Recently, Pfizer was denied institution of two follow-on inter partes review (IPR) petitions, IPR Nos. 2018-00330 and 2018-00331 (“the 2018 petitions”), filed on December 18, 2017, asserting invalidity of Genentech patents, U.S. 6,339,142 (“the ’142 patent”) and U.S. 9,249,218 (“the ’218 patent”). The Patent Trial and Appeal Board (“the Board”) denied instituting the IPRs using its discretion under 35 U.S.C. § 314(a) in light of the factors applied in Nvidia and General Plastics. The decision reached by the Board illustrates the need to explain the rationale for follow-on petitions clearly and in light of the General Plastics doctrine.
Genentech’s patents are directed to anti-HER2 antibody compositions and generally disclose purification procedures using ion exchange chromatography to resolve the antibodies from one or more contaminants or “variants.” Genentech’s patents claim a composition comprising a mixture of anti-HER2 antibody and one or more acidic variants thereof, wherein the amount of the acidic variant(s) is less than about 25%, and wherein the anti-HER2 antibody is humMAb4D5-8. The claims of the ’218 patent further require that the acidic variant(s) are predominately deamidated variants, wherein one or more asparagine residues of the anti-HER2 antibody have been deamidated, and wherein the deamidated variants have asparagine 30 in CDR1 of either or both variable light regions converted to aspartate.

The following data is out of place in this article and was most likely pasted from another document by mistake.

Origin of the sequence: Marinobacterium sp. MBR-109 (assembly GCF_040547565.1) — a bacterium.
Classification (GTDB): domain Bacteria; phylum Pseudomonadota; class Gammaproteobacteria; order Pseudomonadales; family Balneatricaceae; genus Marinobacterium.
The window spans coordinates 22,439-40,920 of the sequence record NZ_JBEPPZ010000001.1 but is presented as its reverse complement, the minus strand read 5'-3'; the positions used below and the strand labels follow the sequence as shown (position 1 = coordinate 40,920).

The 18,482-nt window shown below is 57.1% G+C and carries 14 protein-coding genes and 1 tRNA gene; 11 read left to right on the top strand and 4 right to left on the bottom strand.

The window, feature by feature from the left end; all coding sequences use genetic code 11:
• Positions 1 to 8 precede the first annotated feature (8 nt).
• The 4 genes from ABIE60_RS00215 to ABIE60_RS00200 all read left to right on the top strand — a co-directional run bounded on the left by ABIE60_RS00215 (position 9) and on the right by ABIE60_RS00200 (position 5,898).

The 2018 petitions came on the heels of two earlier IPRs, IPR Nos. 2017-02019 and 2017-02020 (“the 2017 petitions”), filed on August 29, 2017, by Pfizer against the’142 patent and the ’218 patent using Andya, Waterside, and Harris as prior art references, which were similarly asserted in both the 2017 and 2018 petitions. In particular, Pfizer asserted in its 2017-02020 petition against the ’218 patent that Andya anticipates the claims because Andya discloses an anti-HER2 composition comprising full length humanized huMAb4D5-8 and acidic variants thereof. Pfizer pointed to disclosures in Andya, stating that the anti-HER2 antibody was observed to degrade by deamidation of asparagine 30. Notably, Pfizer also asserted that Andya inherently discloses deamidated variants with asparagine 30 of CDR1 of a variable light chain converted to aspartate because Andya teaches that asparagine 30 in the light chain is deamidated and asparagine necessarily converts to aspartate when humMAb4D5-8 deamidates.